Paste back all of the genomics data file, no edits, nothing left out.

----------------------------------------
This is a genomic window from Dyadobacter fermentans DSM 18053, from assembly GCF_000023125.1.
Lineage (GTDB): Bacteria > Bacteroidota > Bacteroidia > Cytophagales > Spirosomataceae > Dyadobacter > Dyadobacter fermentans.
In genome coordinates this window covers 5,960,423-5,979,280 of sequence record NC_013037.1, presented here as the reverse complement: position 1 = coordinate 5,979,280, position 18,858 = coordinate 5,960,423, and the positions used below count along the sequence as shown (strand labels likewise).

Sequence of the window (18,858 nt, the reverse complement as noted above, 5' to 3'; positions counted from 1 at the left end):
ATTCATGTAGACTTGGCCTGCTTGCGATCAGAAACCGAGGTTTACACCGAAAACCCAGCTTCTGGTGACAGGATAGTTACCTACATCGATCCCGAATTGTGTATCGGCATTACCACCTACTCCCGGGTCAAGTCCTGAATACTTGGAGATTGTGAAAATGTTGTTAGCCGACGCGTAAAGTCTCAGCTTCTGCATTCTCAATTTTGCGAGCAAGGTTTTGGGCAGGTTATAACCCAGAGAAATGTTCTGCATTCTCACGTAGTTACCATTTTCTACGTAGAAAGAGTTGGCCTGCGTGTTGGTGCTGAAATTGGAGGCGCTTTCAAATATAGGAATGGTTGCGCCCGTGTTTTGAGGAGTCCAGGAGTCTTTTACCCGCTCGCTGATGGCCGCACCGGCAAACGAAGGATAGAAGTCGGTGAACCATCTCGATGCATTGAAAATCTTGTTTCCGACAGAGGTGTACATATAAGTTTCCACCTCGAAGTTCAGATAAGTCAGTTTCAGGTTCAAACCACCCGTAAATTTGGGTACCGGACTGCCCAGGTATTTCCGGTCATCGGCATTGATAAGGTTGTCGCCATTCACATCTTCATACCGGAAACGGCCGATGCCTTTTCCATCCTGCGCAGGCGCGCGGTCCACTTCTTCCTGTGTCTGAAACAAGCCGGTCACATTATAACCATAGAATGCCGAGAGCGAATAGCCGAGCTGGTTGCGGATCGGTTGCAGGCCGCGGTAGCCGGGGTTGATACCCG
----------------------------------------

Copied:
This is a genomic window from Dyadobacter fermentans DSM 18053, from assembly GCF_000023125.1.
Lineage (GTDB): Bacteria > Bacteroidota > Bacteroidia > Cytophagales > Spirosomataceae > Dyadobacter > Dyadobacter fermentans.
In genome coordinates this window covers 5,960,423-5,979,280 of sequence record NC_013037.1, presented here as the reverse complement: position 1 = coordinate 5,979,280, position 18,858 = coordinate 5,960,423, and the positions used below count along the sequence as shown (strand labels likewise).

Sequence of the window (18,858 nt, the reverse complement as noted above, 5' to 3'; positions counted from 1 at the left end):
ATTCATGTAGACTTGGCCTGCTTGCGATCAGAAACCGAGGTTTACACCGAAAACCCAGCTTCTGGTGACAGGATAGTTACCTACATCGATCCCGAATTGTGTATCGGCATTACCACCTACTCCCGGGTCAAGTCCTGAATACTTGGAGATTGTGAAAATGTTGTTAGCCGACGCGTAAAGTCTCAGCTTCTGCATTCTCAATTTTGCGAGCAAGGTTTTGGGCAGGTTATAACCCAGAGAAATGTTCTGCATTCTCACGTAGTTACCATTTTCTACGTAGAAAGAGTTGGCCTGCGTGTTGGTGCTGAAATTGGAGGCGCTTTCAAATATAGGAATGGTTGCGCCCGTGTTTTGAGGAGTCCAGGAGTCTTTTACCCGCTCGCTGATGGCCGCACCGGCAAACGAAGGATAGAAGTCGGTGAACCATCTCGATGCATTGAAAATCTTGTTTCCGACAGAGGTGTACATATAAGTTTCCACCTCGAAGTTCAGATAAGTCAGTTTCAGGTTCAAACCACCCGTAAATTTGGGTACCGGACTGCCCAGGTATTTCCGGTCATCGGCATTGATAAGGTTGTCGCCATTCACATCTTCATACCGGAAACGGCCGATGCCTTTTCCATCCTGCGCAGGCGCGCGGTCCACTTCTTCCTGTGTCTGAAACAAGCCGGTCACATTATAACCATAGAATGCCGAGAGCGAATAGCCGAGCTGGTTGCGGATCGGTTGCAGGCCGCGGTAGCCGGGGTTGATACCCG